(3) Acts 20:7 specifies that the church at Troas assembled to break bread on the 1st day of the week.
(4) Some scholars suggest that Pentecost, the day the Spirit was poured & the church came into existence, was on the 1st day of the week, although we can’t know that for sure.
(5) Early Christian writers after the NT indicate that worship on the L.D. (1st Day) was standard Christian practice, precisely b/c it was Resurrection Day.
a. The Didache (approx. A.D. 95) – But every Lord’s day. . . gather yourselves together & break bread, & give thanksgiving after having confessed your transgressions, that your sacrifice may be pure.

b. Ignatius of Antioch (AD 110) – If therefore those who lived according to the old practices (i.e., Jews) have come to the possession of a new hope, no longer observing the Sabbath, but living in the observance of the Lord’s day, on which also our life has sprung up again by Him & by His death. . . Let us therefore no longer keep the Sabbath after the Jewish manner . . . let every friend of Christ keep the Lord’s day as a festival, the resurrection day, the queen & chief of all days of the week. (Epistle of Ignatius to the Magnesians)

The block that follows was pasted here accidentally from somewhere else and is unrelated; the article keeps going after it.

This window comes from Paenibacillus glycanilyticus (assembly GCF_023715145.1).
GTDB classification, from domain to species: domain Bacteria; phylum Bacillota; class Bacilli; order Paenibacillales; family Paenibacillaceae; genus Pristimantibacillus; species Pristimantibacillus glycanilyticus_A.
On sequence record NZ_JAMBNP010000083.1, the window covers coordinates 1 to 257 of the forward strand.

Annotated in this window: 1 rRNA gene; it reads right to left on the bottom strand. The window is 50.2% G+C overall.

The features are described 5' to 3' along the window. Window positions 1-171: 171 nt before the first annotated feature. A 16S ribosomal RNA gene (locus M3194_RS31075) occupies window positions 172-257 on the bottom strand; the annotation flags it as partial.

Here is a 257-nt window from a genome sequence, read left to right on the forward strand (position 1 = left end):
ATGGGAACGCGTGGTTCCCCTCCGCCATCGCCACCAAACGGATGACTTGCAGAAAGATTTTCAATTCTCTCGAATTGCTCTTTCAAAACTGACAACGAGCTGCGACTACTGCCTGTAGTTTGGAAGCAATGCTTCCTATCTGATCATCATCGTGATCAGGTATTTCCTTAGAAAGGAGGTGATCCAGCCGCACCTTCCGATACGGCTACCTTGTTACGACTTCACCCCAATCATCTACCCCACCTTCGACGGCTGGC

c. Justin Martyr (First Apology, AD 140) wrote, And on the day called Sunday there is a gathering together in the same place of all who live in a city or rural district. . . But Sunday is the day on which we all hold our common assembly, b/c it is the first day on which God, having wrought a change in the darkness & matter, made the world; & Jesus Christ our Savior on the same day rose from the dead.

D. So the LD is a celebration of our deliverance from sin, of the source of our hope, & a reminder of the future joys that await us b/c of what Jesus, our great High Priest, has done for us, especially b/c He both died & then rose on the 1st day of the week.

E. So Sunday isn’t Our Day – it’s the Lord’s Day. Scripture shows it is to be used to worship & serve Him, not for our own purposes.

F. Note: The LD isn’t the Christian Sabbath as some call it. But like the Sabbath, it should be a day when God gets priority, even more than on other days.

2. The LD is a weekly declaration that we are committed to Christ every day.